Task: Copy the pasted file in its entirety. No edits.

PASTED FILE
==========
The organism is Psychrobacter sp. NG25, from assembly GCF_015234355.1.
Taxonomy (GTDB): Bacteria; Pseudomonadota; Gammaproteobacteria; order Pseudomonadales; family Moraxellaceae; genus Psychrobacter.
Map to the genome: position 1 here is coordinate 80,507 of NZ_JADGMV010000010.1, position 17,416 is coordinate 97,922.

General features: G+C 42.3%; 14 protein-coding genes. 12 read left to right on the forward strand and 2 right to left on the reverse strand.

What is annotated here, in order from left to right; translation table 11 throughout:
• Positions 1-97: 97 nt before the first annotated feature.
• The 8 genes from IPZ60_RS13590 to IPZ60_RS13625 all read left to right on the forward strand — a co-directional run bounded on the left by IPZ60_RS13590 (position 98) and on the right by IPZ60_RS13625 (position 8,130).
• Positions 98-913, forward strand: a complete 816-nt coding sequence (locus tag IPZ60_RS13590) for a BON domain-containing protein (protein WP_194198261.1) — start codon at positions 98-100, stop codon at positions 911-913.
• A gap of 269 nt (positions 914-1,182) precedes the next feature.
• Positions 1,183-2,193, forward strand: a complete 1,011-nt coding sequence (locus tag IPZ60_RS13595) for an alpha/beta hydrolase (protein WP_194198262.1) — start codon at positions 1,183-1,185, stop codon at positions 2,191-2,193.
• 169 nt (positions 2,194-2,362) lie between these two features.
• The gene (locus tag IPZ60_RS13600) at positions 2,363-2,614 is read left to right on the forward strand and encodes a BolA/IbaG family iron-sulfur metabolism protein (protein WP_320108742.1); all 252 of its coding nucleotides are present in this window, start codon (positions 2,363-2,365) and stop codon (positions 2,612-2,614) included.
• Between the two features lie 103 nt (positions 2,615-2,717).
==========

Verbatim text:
The organism is Psychrobacter sp. NG25, from assembly GCF_015234355.1.
Taxonomy (GTDB): Bacteria; Pseudomonadota; Gammaproteobacteria; order Pseudomonadales; family Moraxellaceae; genus Psychrobacter.
Map to the genome: position 1 here is coordinate 80,507 of NZ_JADGMV010000010.1, position 17,416 is coordinate 97,922.

General features: G+C 42.3%; 14 protein-coding genes. 12 read left to right on the forward strand and 2 right to left on the reverse strand.

What is annotated here, in order from left to right; translation table 11 throughout:
• Positions 1-97: 97 nt before the first annotated feature.
• The 8 genes from IPZ60_RS13590 to IPZ60_RS13625 all read left to right on the forward strand — a co-directional run bounded on the left by IPZ60_RS13590 (position 98) and on the right by IPZ60_RS13625 (position 8,130).
• Positions 98-913, forward strand: a complete 816-nt coding sequence (locus tag IPZ60_RS13590) for a BON domain-containing protein (protein WP_194198261.1) — start codon at positions 98-100, stop codon at positions 911-913.
• A gap of 269 nt (positions 914-1,182) precedes the next feature.
• Positions 1,183-2,193, forward strand: a complete 1,011-nt coding sequence (locus tag IPZ60_RS13595) for an alpha/beta hydrolase (protein WP_194198262.1) — start codon at positions 1,183-1,185, stop codon at positions 2,191-2,193.
• 169 nt (positions 2,194-2,362) lie between these two features.
• The gene (locus tag IPZ60_RS13600) at positions 2,363-2,614 is read left to right on the forward strand and encodes a BolA/IbaG family iron-sulfur metabolism protein (protein WP_320108742.1); all 252 of its coding nucleotides are present in this window, start codon (positions 2,363-2,365) and stop codon (positions 2,612-2,614) included.
• Between the two features lie 103 nt (positions 2,615-2,717).